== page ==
Dr Smisha Agarwal and Dr Sharleet Mahal
(Smisha Agarwal and Sharleet Mahal are working with the Comprehensive Rural Health Project in Jamkhed, Maharashtra)
A man from Turkey relies on a stranger to take him to a chemist in Mumbai
SHE WAS SURPRISED to find a three-line message on Facebook from a Turkish man she had never met, who happened to be a common friend of some of her European friends. He had been searching with some desperation for someone who lived in Mumbai, and had to trawl through friends’ lists on the social network website. In his first line, he introduced himself and said he would be visiting Mumbai. In his second line, he asked her, ‘I need your help, could you help me when I’m in Bombay?’ In the third, he thanked her in advance. And that was it. When she asked him the kind of help he needed, he said he had a friend who was ‘sick with HIV’. ‘Some of my friends say the medicine is cheaper in India. So I am coming to buy them and look around,’ he wrote.
The Turkish national had met a few Turkish people through an HIV support group who regularly travel to India to buy medicines, and was certain this was the best way to procure them, though the Turkish government provides treatment for HIV and AIDS free of cost. According to a doctor at the Infectious Diseases Department at Hacettepe University in Ankara, the social stigma of HIV is a strong reason why patients prefer not to register themselves with the government, opting instead for private treatment. “If diagnosed with HIV,” he says, “it is hard for them to live with families who don’t treat them well. The families are also victims of social stigma.”
So the Turkish man needed her help in buying the medicines privately in India, finding a good tattoo artist, and photographing temples, all in two days. She agreed. She figured no one would lie about such a thing, especially if willing to spend Rs 50,000 to visit India on a weekend to smuggle back two boxes of medicines. Within four days, the Turkish man had arrived in Mumbai, checked into a hotel near the airport, and immediately joined her to search for Efavir 600, Emtricitabine 200 and Tenvir 300, all second-line medicines for HIV. He was taken aback by the traffic and time it took to commute from the airport to Colaba. The air was hot and muggy too, and auto-rickshaws particularly unstable. Above all, he was conscious of being a foreigner.
Chemists in Mumbai are accustomed to foreigners visiting India for cheap medicines. Since such customers buy medicines in bulk, they are usually welcome; although a doctor’s prescription is mandatory, chemists are only too pleased to fudge these details for their records. And so it was with the chemist the Turkish buyer eventually went to. The Indian Government, the chemist said, is only keen on keeping track of sleeping pills and Viagra, since these can be misused. “At Mumbai airport, it is difficult for you to carry back Viagra, not these medicines,” he casually told his weekend customer from Turkey.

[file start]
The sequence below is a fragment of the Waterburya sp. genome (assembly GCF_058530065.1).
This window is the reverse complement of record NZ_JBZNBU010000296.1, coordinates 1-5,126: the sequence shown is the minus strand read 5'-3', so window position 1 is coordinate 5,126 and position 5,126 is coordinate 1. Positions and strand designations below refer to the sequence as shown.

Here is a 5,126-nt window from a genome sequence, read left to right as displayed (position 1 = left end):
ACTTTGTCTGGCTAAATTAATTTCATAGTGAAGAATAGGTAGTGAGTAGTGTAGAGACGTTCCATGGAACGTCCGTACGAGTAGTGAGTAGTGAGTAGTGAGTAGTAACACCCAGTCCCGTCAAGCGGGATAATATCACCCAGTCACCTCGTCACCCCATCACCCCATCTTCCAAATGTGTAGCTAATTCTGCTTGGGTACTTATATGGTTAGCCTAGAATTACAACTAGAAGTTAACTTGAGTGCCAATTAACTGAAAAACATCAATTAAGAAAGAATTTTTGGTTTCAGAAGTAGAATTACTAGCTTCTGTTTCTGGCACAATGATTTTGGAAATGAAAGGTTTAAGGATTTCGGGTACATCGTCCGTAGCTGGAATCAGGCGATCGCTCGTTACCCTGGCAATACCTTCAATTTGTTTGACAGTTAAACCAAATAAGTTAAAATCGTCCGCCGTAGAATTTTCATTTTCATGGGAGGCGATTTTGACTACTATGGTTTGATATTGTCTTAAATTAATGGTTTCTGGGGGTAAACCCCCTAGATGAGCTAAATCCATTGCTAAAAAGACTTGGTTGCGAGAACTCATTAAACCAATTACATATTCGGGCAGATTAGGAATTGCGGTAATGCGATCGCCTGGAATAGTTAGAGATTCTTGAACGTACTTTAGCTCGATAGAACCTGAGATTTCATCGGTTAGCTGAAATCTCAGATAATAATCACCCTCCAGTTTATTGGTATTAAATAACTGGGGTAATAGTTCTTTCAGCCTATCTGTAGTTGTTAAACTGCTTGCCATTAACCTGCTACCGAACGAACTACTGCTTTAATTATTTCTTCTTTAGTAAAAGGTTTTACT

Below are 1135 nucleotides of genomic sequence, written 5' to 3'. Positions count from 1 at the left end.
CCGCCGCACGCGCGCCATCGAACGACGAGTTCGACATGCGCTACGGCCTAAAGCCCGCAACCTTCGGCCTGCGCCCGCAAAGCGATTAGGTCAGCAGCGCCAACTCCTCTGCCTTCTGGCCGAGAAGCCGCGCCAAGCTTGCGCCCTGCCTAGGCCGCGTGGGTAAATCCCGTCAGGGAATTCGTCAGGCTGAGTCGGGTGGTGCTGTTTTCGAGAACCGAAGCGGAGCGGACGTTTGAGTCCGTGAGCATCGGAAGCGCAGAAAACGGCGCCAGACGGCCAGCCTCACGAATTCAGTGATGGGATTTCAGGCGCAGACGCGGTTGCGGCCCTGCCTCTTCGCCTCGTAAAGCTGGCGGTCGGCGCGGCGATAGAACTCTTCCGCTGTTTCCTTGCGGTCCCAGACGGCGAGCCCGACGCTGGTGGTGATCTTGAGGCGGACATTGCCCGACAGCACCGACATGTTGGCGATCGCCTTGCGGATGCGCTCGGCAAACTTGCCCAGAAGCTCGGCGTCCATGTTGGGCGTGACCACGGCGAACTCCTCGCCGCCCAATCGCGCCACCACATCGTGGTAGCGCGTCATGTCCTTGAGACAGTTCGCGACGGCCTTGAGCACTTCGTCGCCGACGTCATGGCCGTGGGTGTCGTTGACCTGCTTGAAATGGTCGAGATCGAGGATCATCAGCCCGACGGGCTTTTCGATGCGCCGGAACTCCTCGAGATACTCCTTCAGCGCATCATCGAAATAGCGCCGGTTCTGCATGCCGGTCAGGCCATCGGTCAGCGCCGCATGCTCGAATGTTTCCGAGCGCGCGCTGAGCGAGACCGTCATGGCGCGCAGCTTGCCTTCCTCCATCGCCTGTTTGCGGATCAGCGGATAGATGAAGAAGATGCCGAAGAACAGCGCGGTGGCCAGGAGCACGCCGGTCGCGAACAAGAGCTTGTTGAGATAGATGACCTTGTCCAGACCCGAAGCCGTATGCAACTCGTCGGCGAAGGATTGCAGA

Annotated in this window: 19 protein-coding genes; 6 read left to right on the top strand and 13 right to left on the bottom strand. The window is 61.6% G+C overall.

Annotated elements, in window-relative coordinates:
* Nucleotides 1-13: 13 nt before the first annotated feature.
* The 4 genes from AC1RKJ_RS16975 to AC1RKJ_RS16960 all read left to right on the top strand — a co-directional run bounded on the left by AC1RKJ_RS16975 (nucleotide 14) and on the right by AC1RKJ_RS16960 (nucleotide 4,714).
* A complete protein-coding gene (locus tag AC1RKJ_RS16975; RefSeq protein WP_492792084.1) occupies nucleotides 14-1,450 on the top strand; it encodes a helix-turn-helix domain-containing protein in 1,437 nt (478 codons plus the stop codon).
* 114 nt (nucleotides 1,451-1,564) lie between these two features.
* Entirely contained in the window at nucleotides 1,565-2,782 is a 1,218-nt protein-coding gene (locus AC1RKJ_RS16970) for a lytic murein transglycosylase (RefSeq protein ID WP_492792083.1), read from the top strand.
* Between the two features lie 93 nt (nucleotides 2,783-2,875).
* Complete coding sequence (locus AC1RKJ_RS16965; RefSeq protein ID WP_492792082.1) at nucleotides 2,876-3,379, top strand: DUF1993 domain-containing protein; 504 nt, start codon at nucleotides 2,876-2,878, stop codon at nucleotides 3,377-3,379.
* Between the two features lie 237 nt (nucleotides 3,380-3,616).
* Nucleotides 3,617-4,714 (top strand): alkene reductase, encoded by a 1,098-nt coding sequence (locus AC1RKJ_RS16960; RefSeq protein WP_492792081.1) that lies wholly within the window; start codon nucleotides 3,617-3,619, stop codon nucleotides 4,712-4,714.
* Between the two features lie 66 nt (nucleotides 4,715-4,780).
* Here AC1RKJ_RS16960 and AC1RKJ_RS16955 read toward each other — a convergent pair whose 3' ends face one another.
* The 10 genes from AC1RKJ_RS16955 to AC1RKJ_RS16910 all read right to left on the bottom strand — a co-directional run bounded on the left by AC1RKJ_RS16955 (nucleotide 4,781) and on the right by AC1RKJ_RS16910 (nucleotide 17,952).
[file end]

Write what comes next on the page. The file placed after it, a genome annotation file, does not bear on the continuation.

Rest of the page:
The chemist gave him a year’s supply of the drugs in huge Chyavanprash boxes, since Turkish nationals can legally carry herbal pills back to Turkey without prescription. It is a small risk for the money one saves. According to AVERT, an international HIV and AIDS charity, pharmacy companies in India have revolutionised treatment by making low-cost, quality antiretroviral drugs, the main treatment for HIV. A revolution, it is. The entire package of HIV medicines for a year cost the Turkish national only about Rs 45,000 in Mumbai, roughly what he would pay for a single month in Turkey. It is cheaper for people like him to fly to India for a weekend, buy the medicines, visit temples, photograph ladies in colourful saris and cows on the road, than pay for a year’s treatment privately back home.
While the chemist repacked the medicines, the two decided to have a meal nearby. The man hadn’t eaten since he arrived in Mumbai, preoccupied as he was. Relieved at last, he ate a full meal, and toured the city like any other tourist. She suggested some places to visit, especially temples. She also said she would pray for his friend. “For whom?” he asked. “For your friend with HIV,” she replied. She didn’t know the compulsions that brought this foreigner to India on a desperate search for affordable medicines, tattoos and temples. She didn’t know what the truth was, if the ‘friend’ was just a front. But in India, prayers are as important as medicines for any recovery, and she wished the person his best shot at life.
Surfing the Frontier Tech Wave with Policy Life Vest Divya Singh Rathore
Harman Baweja: Coming of Age Kaveree Bamzai
Jewels in the Crown Rachel Dwyer